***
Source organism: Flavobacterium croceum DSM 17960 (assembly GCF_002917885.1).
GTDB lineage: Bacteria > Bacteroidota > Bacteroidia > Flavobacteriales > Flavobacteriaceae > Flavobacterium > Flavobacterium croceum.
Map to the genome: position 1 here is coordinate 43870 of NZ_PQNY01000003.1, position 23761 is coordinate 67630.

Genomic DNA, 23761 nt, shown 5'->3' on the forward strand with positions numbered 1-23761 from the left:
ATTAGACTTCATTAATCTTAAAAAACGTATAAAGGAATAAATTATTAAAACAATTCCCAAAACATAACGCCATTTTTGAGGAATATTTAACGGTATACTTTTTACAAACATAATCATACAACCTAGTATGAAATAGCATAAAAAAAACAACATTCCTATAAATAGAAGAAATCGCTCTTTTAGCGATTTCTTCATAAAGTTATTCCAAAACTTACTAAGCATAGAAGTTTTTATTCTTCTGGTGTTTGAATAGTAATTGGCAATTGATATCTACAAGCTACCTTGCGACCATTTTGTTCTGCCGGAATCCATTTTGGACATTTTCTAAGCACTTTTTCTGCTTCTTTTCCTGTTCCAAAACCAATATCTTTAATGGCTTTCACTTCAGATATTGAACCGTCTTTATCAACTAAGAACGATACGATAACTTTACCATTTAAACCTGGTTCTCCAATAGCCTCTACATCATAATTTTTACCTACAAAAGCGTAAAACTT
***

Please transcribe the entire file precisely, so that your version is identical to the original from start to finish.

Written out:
Source organism: Flavobacterium croceum DSM 17960 (assembly GCF_002917885.1).
GTDB lineage: Bacteria > Bacteroidota > Bacteroidia > Flavobacteriales > Flavobacteriaceae > Flavobacterium > Flavobacterium croceum.
Map to the genome: position 1 here is coordinate 43870 of NZ_PQNY01000003.1, position 23761 is coordinate 67630.

Genomic DNA, 23761 nt, shown 5'->3' on the forward strand with positions numbered 1-23761 from the left:
ATTAGACTTCATTAATCTTAAAAAACGTATAAAGGAATAAATTATTAAAACAATTCCCAAAACATAACGCCATTTTTGAGGAATATTTAACGGTATACTTTTTACAAACATAATCATACAACCTAGTATGAAATAGCATAAAAAAAACAACATTCCTATAAATAGAAGAAATCGCTCTTTTAGCGATTTCTTCATAAAGTTATTCCAAAACTTACTAAGCATAGAAGTTTTTATTCTTCTGGTGTTTGAATAGTAATTGGCAATTGATATCTACAAGCTACCTTGCGACCATTTTGTTCTGCCGGAATCCATTTTGGACATTTTCTAAGCACTTTTTCTGCTTCTTTTCCTGTTCCAAAACCAATATCTTTAATGGCTTTCACTTCAGATATTGAACCGTCTTTATCAACTAAGAACGATACGATAACTTTACCATTTAAACCTGGTTCTCCAATAGCCTCTACATCATAATTTTTACCTACAAAAGCGTAAAACTT